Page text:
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Pop culture obsessives writing for the pop culture obsessed.

Family Guy: “Secondhand Spoke”

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Phew. “Secondhand Spoke” is just a solid, middle-of-the-road episode of Family Guy, and after the last couple of weeks, that’s all I really wanted. Everything in this episode is pretty straightforward, within the bounds of the characters (for the most part), and doesn’t use horrible sources of humor. Exhale (with smoke). The good qualities of this episode are immediately apparent, when, after a brief scene of Chris getting bullied to set up the B-story, we jump right into the main plot: Peter getting addicted to cigarettes. Starting the main story without a few minutes of unrelated material is rare for this show, and it calls attention to how tightly plotted this episode is for a half-hour of Family Guy.

Peter’s reasons for getting into smoking—getting to take smoke breaks during work—isn’t the worst reason to start, as far as reasons to start smoking go. It helps that Peter’s newfound nicotine addiction is actually pretty in character (as much as it’s possible for anything Peter does to be in character) given his love of throwing himself into unhealthy activities. And the depiction of his addiction, complete with fidgeting, incessant excuses to go out and smoke, and unwillingness to admit he has a problem are the most realistic behavior he’s had in a while. Impressively, “Secondhand Spoke” captures one of the things that most entertainment of this sort doesn’t—smoking is cool (sorry, mom), even though you probably shouldn’t do it. Everything Peter says is extremely important said through a cloud of smoke, and he blows smoke letters. But, as Peter notes, everyone looks like Emperor Palpatine.


After a few attempts to quit through Dr. Hartman and a rehab center, Peter winds up the face of an anti-smoking campaign, only on the condition that he keep smoking. The decision to introduce the ad men running the campaign rather than merely having the episode be about Peter deciding to quit smoking is smart, even if they dump him after a few minutes. Having Peter just struggle to quit in rehab would probably have been hokier than usual, and the ad jokes give Peter a job that he cares about (and a silly little PSA about what your heart looks like on cigarettes). Eventually, Peter just sort of decides that he needs to quit, but is forced to contend with the fact that he’s done irreparable damage to himself, in the episode’s only serious moment about the perils of smoking. Family Guy has never been known for having a light touch, but as anti-smoking messages go, this was pretty subtle.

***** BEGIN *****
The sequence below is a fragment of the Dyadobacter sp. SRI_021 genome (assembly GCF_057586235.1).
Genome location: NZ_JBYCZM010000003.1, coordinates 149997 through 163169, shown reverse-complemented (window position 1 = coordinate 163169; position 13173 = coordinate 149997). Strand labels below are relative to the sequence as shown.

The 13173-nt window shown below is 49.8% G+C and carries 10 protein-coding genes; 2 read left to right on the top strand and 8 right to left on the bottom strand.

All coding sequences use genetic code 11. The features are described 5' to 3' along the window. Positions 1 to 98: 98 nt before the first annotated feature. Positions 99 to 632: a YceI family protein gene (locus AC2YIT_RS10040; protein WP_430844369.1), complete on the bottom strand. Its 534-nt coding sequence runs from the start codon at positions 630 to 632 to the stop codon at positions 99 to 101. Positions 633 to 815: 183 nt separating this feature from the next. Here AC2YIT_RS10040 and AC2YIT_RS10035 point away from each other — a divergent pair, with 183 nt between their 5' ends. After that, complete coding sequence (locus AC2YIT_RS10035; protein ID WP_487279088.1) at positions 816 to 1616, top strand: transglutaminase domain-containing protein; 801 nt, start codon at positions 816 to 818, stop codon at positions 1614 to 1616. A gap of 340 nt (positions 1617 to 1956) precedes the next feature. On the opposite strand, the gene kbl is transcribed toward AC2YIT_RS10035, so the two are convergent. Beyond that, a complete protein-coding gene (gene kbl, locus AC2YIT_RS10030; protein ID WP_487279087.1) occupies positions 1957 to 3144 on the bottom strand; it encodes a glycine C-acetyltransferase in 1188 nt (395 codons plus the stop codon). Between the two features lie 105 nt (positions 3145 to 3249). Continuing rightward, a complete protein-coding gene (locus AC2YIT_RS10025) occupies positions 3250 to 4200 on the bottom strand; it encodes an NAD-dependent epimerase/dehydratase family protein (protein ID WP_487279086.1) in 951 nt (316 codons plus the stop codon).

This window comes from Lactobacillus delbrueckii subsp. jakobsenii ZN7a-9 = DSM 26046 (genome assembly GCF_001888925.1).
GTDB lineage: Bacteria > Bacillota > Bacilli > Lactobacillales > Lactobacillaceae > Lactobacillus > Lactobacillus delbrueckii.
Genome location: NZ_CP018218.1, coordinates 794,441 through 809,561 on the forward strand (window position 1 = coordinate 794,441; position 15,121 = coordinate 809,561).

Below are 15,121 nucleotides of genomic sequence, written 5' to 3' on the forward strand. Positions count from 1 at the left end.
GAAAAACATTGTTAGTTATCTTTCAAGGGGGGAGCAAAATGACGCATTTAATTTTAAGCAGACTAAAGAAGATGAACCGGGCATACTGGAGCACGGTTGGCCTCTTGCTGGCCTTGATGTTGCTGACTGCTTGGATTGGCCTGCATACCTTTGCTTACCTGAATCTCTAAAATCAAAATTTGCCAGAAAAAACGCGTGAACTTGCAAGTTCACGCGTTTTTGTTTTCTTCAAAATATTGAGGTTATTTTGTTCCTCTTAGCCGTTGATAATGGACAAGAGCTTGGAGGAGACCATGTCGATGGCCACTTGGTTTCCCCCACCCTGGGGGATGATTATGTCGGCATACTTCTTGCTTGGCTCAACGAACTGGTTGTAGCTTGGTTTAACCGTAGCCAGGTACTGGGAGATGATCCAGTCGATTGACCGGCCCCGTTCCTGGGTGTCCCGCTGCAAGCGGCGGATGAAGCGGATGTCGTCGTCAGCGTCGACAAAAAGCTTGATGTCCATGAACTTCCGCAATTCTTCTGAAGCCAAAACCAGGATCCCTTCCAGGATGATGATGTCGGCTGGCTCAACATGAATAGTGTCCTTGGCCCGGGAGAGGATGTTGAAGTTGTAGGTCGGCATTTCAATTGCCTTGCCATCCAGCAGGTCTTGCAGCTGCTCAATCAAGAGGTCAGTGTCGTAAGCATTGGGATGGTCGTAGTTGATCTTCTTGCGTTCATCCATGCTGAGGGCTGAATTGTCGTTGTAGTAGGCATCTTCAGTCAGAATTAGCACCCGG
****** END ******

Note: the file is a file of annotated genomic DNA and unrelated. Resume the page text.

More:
Over in the B-plot, Stewie uses his intelligence to try to teach Chris how to come up with comebacks. Of course, Chris is unable to perform and Stewie is forced to become a quick-witted Cyrano de Bergerac to provide him with insults, which turns Chris into a real Cyrano when a girl is impressed by his verbal acumen, and then a legitimate contender for class president (up against “over-enthusiastic black student”). Chris’ willingness to kidnap Stewie was maybe a little over the top, but also the sort of thing you just have to go with on this show, and the plot gave Seth MacFarlane the opportunity to read a few zippy one-liners and elaborate insults, which is always fun.

And the B-plot ends with a similar joke, when Chris and Stewie realize a couple of the bullies they’d fought against had committed suicide. Again, this was a somewhat underplayed reminder of the consequences of their actions, which is rare enough around Quahog. Mostly, I just hope the rest of the season is like this. Family Guy has leaned pretty hard on meta-gags of late, but I laughed pretty hard at Peter trying to “just cut to the outside of the house” to cure the damage to his heart and lungs, only to discover he was stuck with his health problems. Peter will be fine next week, but a self-aware joke about sitcom reset buttons that’s also an anti-smoking PSA is pretty impressive.

Stray observations:

  • Unofficial cutaway counter: eight.
  • I am way, way in the tank for that Owl And Costello cutaway.
  • An anti-smoking PSA aired during one of the commercial breaks. I’m not sure if it was funny, or sad—thoughts?
  • “Hey, Jewbacca, Passover’s stupid, and I’m gonna prove it by breaking your nose!”

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